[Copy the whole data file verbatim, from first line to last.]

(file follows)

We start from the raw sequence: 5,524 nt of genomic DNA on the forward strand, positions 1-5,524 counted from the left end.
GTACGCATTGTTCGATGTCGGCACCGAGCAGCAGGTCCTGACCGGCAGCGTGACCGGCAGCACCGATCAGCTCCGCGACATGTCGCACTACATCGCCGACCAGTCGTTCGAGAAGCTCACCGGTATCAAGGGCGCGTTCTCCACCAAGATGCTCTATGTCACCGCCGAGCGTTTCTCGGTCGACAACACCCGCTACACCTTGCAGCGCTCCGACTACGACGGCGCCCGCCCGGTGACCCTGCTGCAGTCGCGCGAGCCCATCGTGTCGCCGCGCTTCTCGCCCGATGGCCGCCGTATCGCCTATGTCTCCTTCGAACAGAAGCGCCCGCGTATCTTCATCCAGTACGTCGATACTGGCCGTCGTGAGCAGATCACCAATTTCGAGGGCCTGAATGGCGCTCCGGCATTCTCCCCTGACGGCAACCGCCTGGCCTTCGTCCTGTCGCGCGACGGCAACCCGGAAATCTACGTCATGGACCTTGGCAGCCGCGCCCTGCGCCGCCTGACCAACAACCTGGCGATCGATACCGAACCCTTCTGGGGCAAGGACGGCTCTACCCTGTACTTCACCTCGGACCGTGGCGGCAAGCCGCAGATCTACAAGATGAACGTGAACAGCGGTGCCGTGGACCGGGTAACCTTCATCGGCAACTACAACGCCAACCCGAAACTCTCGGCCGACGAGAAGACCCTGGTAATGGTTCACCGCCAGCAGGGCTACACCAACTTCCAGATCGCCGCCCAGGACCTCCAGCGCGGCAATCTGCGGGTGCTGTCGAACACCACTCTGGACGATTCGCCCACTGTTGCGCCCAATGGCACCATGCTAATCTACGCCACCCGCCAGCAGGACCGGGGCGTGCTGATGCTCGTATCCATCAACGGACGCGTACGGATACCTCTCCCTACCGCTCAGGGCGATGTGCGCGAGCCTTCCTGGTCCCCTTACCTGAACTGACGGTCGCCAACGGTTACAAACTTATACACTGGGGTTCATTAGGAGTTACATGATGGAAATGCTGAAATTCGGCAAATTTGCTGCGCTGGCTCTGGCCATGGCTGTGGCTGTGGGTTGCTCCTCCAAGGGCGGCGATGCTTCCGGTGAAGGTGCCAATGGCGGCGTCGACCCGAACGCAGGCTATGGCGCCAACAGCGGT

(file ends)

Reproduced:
We start from the raw sequence: 5,524 nt of genomic DNA on the forward strand, positions 1-5,524 counted from the left end.
GTACGCATTGTTCGATGTCGGCACCGAGCAGCAGGTCCTGACCGGCAGCGTGACCGGCAGCACCGATCAGCTCCGCGACATGTCGCACTACATCGCCGACCAGTCGTTCGAGAAGCTCACCGGTATCAAGGGCGCGTTCTCCACCAAGATGCTCTATGTCACCGCCGAGCGTTTCTCGGTCGACAACACCCGCTACACCTTGCAGCGCTCCGACTACGACGGCGCCCGCCCGGTGACCCTGCTGCAGTCGCGCGAGCCCATCGTGTCGCCGCGCTTCTCGCCCGATGGCCGCCGTATCGCCTATGTCTCCTTCGAACAGAAGCGCCCGCGTATCTTCATCCAGTACGTCGATACTGGCCGTCGTGAGCAGATCACCAATTTCGAGGGCCTGAATGGCGCTCCGGCATTCTCCCCTGACGGCAACCGCCTGGCCTTCGTCCTGTCGCGCGACGGCAACCCGGAAATCTACGTCATGGACCTTGGCAGCCGCGCCCTGCGCCGCCTGACCAACAACCTGGCGATCGATACCGAACCCTTCTGGGGCAAGGACGGCTCTACCCTGTACTTCACCTCGGACCGTGGCGGCAAGCCGCAGATCTACAAGATGAACGTGAACAGCGGTGCCGTGGACCGGGTAACCTTCATCGGCAACTACAACGCCAACCCGAAACTCTCGGCCGACGAGAAGACCCTGGTAATGGTTCACCGCCAGCAGGGCTACACCAACTTCCAGATCGCCGCCCAGGACCTCCAGCGCGGCAATCTGCGGGTGCTGTCGAACACCACTCTGGACGATTCGCCCACTGTTGCGCCCAATGGCACCATGCTAATCTACGCCACCCGCCAGCAGGACCGGGGCGTGCTGATGCTCGTATCCATCAACGGACGCGTACGGATACCTCTCCCTACCGCTCAGGGCGATGTGCGCGAGCCTTCCTGGTCCCCTTACCTGAACTGACGGTCGCCAACGGTTACAAACTTATACACTGGGGTTCATTAGGAGTTACATGATGGAAATGCTGAAATTCGGCAAATTTGCTGCGCTGGCTCTGGCCATGGCTGTGGCTGTGGGTTGCTCCTCCAAGGGCGGCGATGCTTCCGGTGAAGGTGCCAATGGCGGCGTCGACCCGAACGCAGGCTATGGCGCCAACAGCGGT